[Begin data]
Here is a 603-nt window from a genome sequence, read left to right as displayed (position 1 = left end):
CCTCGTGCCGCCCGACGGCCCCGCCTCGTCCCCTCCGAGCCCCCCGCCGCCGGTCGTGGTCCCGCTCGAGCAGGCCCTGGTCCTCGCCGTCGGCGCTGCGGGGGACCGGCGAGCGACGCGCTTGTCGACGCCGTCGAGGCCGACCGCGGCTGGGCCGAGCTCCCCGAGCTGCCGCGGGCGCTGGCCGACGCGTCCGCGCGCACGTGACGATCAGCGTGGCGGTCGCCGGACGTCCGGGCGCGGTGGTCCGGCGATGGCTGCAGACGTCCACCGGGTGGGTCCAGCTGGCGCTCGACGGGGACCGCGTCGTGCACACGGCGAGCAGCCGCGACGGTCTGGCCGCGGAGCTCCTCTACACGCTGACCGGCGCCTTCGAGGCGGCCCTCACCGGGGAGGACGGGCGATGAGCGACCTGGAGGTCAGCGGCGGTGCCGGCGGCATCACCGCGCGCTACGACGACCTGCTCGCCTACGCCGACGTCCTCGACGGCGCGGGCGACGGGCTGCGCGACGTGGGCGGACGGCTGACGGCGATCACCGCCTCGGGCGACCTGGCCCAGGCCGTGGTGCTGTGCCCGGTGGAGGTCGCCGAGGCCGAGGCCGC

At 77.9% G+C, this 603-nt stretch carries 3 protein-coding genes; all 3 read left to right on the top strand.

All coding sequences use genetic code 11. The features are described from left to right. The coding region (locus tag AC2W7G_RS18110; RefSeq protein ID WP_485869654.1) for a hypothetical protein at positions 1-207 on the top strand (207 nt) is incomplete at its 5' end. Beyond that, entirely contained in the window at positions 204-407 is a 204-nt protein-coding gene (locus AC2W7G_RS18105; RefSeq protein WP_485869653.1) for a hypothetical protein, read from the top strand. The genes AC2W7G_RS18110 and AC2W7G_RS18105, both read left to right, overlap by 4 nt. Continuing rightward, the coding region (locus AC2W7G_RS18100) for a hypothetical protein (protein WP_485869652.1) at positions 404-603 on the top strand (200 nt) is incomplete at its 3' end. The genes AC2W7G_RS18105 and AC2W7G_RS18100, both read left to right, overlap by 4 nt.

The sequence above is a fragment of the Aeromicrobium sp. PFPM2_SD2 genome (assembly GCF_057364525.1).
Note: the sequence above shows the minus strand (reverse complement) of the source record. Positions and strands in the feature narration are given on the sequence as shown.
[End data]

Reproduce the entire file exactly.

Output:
Here is a 603-nt window from a genome sequence, read left to right as displayed (position 1 = left end):
CCTCGTGCCGCCCGACGGCCCCGCCTCGTCCCCTCCGAGCCCCCCGCCGCCGGTCGTGGTCCCGCTCGAGCAGGCCCTGGTCCTCGCCGTCGGCGCTGCGGGGGACCGGCGAGCGACGCGCTTGTCGACGCCGTCGAGGCCGACCGCGGCTGGGCCGAGCTCCCCGAGCTGCCGCGGGCGCTGGCCGACGCGTCCGCGCGCACGTGACGATCAGCGTGGCGGTCGCCGGACGTCCGGGCGCGGTGGTCCGGCGATGGCTGCAGACGTCCACCGGGTGGGTCCAGCTGGCGCTCGACGGGGACCGCGTCGTGCACACGGCGAGCAGCCGCGACGGTCTGGCCGCGGAGCTCCTCTACACGCTGACCGGCGCCTTCGAGGCGGCCCTCACCGGGGAGGACGGGCGATGAGCGACCTGGAGGTCAGCGGCGGTGCCGGCGGCATCACCGCGCGCTACGACGACCTGCTCGCCTACGCCGACGTCCTCGACGGCGCGGGCGACGGGCTGCGCGACGTGGGCGGACGGCTGACGGCGATCACCGCCTCGGGCGACCTGGCCCAGGCCGTGGTGCTGTGCCCGGTGGAGGTCGCCGAGGCCGAGGCCGC

At 77.9% G+C, this 603-nt stretch carries 3 protein-coding genes; all 3 read left to right on the top strand.

All coding sequences use genetic code 11. The features are described from left to right. The coding region (locus tag AC2W7G_RS18110; RefSeq protein ID WP_485869654.1) for a hypothetical protein at positions 1-207 on the top strand (207 nt) is incomplete at its 5' end. Beyond that, entirely contained in the window at positions 204-407 is a 204-nt protein-coding gene (locus AC2W7G_RS18105; RefSeq protein WP_485869653.1) for a hypothetical protein, read from the top strand. The genes AC2W7G_RS18110 and AC2W7G_RS18105, both read left to right, overlap by 4 nt. Continuing rightward, the coding region (locus AC2W7G_RS18100) for a hypothetical protein (protein WP_485869652.1) at positions 404-603 on the top strand (200 nt) is incomplete at its 3' end. The genes AC2W7G_RS18105 and AC2W7G_RS18100, both read left to right, overlap by 4 nt.

The sequence above is a fragment of the Aeromicrobium sp. PFPM2_SD2 genome (assembly GCF_057364525.1).
Note: the sequence above shows the minus strand (reverse complement) of the source record. Positions and strands in the feature narration are given on the sequence as shown.